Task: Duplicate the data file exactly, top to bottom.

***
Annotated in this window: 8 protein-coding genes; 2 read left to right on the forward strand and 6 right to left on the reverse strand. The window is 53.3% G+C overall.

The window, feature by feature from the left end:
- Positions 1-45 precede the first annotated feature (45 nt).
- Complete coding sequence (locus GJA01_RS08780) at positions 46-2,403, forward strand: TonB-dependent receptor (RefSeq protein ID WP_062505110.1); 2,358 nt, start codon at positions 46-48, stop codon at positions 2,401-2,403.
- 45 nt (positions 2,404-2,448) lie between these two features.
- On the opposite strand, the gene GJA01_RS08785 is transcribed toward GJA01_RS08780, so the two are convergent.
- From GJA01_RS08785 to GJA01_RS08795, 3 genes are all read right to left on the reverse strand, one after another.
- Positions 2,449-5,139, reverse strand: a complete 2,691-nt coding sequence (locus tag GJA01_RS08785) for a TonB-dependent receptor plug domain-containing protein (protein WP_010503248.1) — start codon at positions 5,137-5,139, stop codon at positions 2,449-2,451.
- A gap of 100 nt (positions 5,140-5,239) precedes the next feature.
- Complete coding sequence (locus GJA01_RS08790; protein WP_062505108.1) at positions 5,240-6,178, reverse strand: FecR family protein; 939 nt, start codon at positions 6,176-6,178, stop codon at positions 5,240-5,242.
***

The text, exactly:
Annotated in this window: 8 protein-coding genes; 2 read left to right on the forward strand and 6 right to left on the reverse strand. The window is 53.3% G+C overall.

The window, feature by feature from the left end:
- Positions 1-45 precede the first annotated feature (45 nt).
- Complete coding sequence (locus GJA01_RS08780) at positions 46-2,403, forward strand: TonB-dependent receptor (RefSeq protein ID WP_062505110.1); 2,358 nt, start codon at positions 46-48, stop codon at positions 2,401-2,403.
- 45 nt (positions 2,404-2,448) lie between these two features.
- On the opposite strand, the gene GJA01_RS08785 is transcribed toward GJA01_RS08780, so the two are convergent.
- From GJA01_RS08785 to GJA01_RS08795, 3 genes are all read right to left on the reverse strand, one after another.
- Positions 2,449-5,139, reverse strand: a complete 2,691-nt coding sequence (locus tag GJA01_RS08785) for a TonB-dependent receptor plug domain-containing protein (protein WP_010503248.1) — start codon at positions 5,137-5,139, stop codon at positions 2,449-2,451.
- A gap of 100 nt (positions 5,140-5,239) precedes the next feature.
- Complete coding sequence (locus GJA01_RS08790; protein WP_062505108.1) at positions 5,240-6,178, reverse strand: FecR family protein; 939 nt, start codon at positions 6,176-6,178, stop codon at positions 5,240-5,242.